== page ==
Delaying 2nd COVID-19 vaccine dose produces stronger immune response

VANCOUVER, British Columbia — Still waiting to receive your second dose of the coronavirus vaccine? You might want to actually hold off even longer. Researchers from the University of British Columbia report that it may be beneficial to delay getting the second mRNA COVID-19 dose by another week or two. Study authors conclude a longer interval between doses leads to a stronger immune response.

Researchers analyzed and compared blood test results from 186 paramedics. Some of those individuals were fully vaccinated within the standard recommended timeframe of a few weeks to a month. However, others didn’t get their second COVID vaccine dose for six to eight weeks after their first shot.

“We found significantly higher levels of antibodies in individuals who had longer vaccine intervals, and this was consistent regardless of which mRNA vaccine was administered,” says Dr. Brian Grunau, an assistant professor in UBC’s Department of Emergency Medicine and a scientist at the Centre for Health Evaluation and Outcome Sciences, in a university release.

Both the Pfizer and Moderna vaccines are of the mRNA variety and require patients to get two doses for full protection. While antibody counts aren’t the only indicator of immune protection, it’s a major piece of the protective puzzle.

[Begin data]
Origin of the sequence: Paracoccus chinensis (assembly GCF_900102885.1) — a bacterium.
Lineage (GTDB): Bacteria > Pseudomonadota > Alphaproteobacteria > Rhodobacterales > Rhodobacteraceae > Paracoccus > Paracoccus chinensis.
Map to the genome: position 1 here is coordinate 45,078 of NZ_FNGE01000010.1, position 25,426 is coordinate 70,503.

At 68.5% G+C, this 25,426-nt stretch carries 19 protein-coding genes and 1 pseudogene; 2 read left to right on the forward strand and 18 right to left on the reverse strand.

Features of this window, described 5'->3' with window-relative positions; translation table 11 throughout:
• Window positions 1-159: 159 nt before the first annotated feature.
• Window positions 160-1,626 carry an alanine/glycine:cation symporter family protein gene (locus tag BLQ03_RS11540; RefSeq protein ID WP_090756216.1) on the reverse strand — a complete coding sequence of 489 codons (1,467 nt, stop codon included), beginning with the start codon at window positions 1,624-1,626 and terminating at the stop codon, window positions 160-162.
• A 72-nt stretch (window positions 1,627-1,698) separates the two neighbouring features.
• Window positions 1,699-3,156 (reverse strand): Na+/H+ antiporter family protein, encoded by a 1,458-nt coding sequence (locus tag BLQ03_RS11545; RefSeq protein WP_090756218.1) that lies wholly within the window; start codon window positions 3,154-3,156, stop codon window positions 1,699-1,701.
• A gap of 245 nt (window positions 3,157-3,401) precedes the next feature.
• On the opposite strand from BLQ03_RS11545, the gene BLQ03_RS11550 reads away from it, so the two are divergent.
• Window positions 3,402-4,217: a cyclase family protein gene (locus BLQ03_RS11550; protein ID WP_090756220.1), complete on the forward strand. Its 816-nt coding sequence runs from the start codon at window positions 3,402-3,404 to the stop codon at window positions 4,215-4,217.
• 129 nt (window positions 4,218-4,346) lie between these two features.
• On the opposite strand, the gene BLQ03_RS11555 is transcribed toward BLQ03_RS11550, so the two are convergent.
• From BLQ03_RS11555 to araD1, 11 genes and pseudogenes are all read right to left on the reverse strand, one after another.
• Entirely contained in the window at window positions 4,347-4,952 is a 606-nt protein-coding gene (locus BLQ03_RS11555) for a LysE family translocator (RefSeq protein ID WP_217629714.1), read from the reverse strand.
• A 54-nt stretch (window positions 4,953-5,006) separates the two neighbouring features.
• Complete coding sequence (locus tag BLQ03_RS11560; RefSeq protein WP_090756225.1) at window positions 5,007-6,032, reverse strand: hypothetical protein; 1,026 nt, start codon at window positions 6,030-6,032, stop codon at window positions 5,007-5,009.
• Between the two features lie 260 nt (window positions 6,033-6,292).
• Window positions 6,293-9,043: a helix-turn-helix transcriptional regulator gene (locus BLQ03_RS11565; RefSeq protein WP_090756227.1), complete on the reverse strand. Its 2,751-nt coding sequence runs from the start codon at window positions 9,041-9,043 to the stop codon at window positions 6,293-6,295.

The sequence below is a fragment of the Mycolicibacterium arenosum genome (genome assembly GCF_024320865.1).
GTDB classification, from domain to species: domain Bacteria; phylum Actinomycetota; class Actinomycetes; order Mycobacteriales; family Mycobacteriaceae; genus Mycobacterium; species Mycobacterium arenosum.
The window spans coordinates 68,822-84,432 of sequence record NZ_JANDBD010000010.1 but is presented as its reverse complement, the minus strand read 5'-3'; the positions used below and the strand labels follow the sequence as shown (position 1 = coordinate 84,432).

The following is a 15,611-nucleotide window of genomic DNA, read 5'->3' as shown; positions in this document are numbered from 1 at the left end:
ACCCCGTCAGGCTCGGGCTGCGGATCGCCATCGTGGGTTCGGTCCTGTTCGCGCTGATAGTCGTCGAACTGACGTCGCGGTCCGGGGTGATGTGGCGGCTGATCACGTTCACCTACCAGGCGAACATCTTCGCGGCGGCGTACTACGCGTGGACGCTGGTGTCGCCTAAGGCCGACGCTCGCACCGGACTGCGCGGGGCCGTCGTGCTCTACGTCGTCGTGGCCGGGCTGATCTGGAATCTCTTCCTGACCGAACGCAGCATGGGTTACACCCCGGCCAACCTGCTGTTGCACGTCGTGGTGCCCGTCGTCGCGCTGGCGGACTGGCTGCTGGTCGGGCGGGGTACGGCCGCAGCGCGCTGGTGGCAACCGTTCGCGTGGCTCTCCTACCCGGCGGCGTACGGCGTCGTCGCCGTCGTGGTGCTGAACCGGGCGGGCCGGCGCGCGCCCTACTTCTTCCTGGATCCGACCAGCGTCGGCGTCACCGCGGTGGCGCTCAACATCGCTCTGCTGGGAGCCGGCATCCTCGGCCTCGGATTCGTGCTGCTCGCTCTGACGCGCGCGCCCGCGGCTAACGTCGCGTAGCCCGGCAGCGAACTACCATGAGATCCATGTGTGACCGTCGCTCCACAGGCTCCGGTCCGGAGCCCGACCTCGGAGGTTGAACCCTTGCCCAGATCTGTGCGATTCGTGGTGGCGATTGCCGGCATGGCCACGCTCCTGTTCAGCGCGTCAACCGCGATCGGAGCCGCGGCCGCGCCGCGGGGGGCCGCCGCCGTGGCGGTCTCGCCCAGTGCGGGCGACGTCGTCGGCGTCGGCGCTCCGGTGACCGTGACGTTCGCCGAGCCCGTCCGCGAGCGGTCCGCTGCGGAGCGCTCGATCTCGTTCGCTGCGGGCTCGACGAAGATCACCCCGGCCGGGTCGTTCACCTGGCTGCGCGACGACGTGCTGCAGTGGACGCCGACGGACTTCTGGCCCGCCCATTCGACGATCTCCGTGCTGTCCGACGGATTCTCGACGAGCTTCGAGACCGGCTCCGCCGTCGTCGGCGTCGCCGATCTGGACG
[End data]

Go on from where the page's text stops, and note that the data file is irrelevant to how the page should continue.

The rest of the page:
Will delaying doses lead to higher vaccination rates?

This work holds major implications as the world continues to combat the ongoing pandemic via mass vaccination. Despite major global efforts, roughly half of the planet’s population remain unvaccinated. Study authors believe that if the world adopts a policy of delaying the time between first and second doses, it would help speed up community-level access to first vaccine doses.

“This longer interval strategy enables early access to first doses in the population and ensuring the best protection possible with the two-dose series,” Dr. Grunau adds.

It’s also worth mentioning that this study did not investigate actual breakthrough infections among participants. Moreover, while the seemingly never-ending stream of new findings and discoveries in reference to COVID-19 and vaccination efforts can certainly be overwhelming and frustrating for health officials and the general public alike, study authors hope their work may help make a difference in the battle against COVID-19.

“That is the real goal of any researcher,” Dr. Grunau notes. “We want to do research that will actually positively impact people’s lives and affect policy.”

“These results support the decisions across many jurisdictions in Canada for first doses fast with an extended dosing interval,” concludes Dr. Tim Evans, CITF Executive Director. “The results are also very important in informing the roll out of vaccines in other countries where extending the dose interval may help to promote vaccine equity.”

The study appears in the journal Clinical Infectious Diseases.

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